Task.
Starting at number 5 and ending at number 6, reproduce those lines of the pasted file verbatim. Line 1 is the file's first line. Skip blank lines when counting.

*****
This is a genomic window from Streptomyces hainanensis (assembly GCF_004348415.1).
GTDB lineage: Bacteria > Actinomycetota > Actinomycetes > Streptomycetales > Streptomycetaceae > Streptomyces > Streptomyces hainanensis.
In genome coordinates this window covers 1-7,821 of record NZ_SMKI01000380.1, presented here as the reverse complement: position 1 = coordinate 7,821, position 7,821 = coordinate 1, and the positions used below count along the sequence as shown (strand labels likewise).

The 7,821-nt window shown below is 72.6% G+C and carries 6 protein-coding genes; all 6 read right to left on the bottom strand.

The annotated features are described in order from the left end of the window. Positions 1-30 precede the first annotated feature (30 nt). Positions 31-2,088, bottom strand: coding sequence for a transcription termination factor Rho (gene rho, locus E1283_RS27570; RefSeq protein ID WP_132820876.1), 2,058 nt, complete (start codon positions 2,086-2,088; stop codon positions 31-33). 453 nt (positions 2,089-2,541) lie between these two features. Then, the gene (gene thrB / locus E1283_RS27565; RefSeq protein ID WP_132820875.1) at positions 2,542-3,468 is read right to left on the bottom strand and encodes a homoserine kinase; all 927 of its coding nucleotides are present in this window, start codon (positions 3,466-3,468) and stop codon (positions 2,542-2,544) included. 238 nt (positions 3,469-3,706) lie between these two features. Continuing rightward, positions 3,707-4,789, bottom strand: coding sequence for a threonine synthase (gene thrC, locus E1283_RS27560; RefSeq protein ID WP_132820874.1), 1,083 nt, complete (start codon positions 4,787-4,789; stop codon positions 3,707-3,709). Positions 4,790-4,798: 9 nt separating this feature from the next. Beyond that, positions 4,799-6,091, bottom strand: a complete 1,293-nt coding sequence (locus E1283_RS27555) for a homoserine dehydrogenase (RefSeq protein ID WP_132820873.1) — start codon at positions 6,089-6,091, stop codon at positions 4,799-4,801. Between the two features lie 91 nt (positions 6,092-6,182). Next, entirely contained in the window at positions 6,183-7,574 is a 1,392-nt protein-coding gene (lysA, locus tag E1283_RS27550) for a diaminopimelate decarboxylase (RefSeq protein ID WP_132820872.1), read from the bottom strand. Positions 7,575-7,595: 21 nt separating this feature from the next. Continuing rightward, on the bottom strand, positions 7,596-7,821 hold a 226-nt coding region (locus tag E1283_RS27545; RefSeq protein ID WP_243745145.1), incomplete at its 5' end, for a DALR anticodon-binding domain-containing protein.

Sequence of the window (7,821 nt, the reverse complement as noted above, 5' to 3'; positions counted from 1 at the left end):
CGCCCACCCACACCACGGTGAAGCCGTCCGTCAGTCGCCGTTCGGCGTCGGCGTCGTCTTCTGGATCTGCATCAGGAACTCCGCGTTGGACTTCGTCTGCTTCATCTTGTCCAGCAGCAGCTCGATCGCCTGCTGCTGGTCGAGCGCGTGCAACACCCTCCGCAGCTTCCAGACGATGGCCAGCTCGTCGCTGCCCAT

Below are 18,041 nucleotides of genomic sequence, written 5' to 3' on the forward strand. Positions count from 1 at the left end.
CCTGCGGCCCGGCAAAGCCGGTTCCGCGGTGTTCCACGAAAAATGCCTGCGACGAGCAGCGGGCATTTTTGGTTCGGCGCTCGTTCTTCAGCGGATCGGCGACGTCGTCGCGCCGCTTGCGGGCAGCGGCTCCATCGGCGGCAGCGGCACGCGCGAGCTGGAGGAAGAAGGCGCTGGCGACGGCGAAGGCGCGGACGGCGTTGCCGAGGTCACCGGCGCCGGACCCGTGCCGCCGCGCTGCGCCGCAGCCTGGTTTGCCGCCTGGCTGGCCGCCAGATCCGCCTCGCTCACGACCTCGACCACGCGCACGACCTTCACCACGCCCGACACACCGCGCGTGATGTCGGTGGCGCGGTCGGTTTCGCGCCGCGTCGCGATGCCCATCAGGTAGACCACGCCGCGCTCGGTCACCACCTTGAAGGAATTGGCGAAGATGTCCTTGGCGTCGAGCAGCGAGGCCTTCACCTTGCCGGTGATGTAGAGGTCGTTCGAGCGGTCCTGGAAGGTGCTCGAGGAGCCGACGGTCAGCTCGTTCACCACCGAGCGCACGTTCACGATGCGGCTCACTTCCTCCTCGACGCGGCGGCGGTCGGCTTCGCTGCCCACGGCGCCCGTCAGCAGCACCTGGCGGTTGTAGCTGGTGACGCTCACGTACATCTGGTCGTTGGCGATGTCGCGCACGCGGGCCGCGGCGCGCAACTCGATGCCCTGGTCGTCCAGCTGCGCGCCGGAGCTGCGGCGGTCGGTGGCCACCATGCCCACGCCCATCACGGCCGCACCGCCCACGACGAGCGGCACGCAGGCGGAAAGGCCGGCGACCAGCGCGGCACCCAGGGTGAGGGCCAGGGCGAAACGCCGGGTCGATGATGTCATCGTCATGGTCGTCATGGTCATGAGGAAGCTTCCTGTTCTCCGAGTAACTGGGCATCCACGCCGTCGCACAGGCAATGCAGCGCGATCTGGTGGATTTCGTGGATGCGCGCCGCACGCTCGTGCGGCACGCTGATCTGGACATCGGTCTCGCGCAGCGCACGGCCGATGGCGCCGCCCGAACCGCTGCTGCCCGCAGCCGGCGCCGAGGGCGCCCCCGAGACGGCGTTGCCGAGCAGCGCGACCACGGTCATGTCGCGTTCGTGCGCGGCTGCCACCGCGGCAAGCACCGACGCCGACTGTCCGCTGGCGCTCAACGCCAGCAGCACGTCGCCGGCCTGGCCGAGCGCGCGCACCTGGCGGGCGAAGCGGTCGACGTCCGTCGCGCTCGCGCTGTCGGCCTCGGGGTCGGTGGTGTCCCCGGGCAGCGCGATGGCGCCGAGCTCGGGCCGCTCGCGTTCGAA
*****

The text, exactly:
The annotated features are described in order from the left end of the window. Positions 1-30 precede the first annotated feature (30 nt). Positions 31-2,088, bottom strand: coding sequence for a transcription termination factor Rho (gene rho, locus E1283_RS27570; RefSeq protein ID WP_132820876.1), 2,058 nt, complete (start codon positions 2,086-2,088; stop codon positions 31-33). 453 nt (positions 2,089-2,541) lie between these two features. Then, the gene (gene thrB / locus E1283_RS27565; RefSeq protein ID WP_132820875.1) at positions 2,542-3,468 is read right to left on the bottom strand and encodes a homoserine kinase; all 927 of its coding nucleotides are present in this window, start codon (positions 3,466-3,468) and stop codon (positions 2,542-2,544) included. 238 nt (positions 3,469-3,706) lie between these two features. Continuing rightward, positions 3,707-4,789, bottom strand: coding sequence for a threonine synthase (gene thrC, locus E1283_RS27560; RefSeq protein ID WP_132820874.1), 1,083 nt, complete (start codon positions 4,787-4,789; stop codon positions 3,707-3,709). Positions 4,790-4,798: 9 nt separating this feature from the next. Beyond that, positions 4,799-6,091, bottom strand: a complete 1,293-nt coding sequence (locus E1283_RS27555) for a homoserine dehydrogenase (RefSeq protein ID WP_132820873.1) — start codon at positions 6,089-6,091, stop codon at positions 4,799-4,801. Between the two features lie 91 nt (positions 6,092-6,182). Next, entirely contained in the window at positions 6,183-7,574 is a 1,392-nt protein-coding gene (lysA, locus tag E1283_RS27550) for a diaminopimelate decarboxylase (RefSeq protein ID WP_132820872.1), read from the bottom strand. Positions 7,575-7,595: 21 nt separating this feature from the next. Continuing rightward, on the bottom strand, positions 7,596-7,821 hold a 226-nt coding region (locus tag E1283_RS27545; RefSeq protein ID WP_243745145.1), incomplete at its 5' end, for a DALR anticodon-binding domain-containing protein.

Sequence of the window (7,821 nt, the reverse complement as noted above, 5' to 3'; positions counted from 1 at the left end):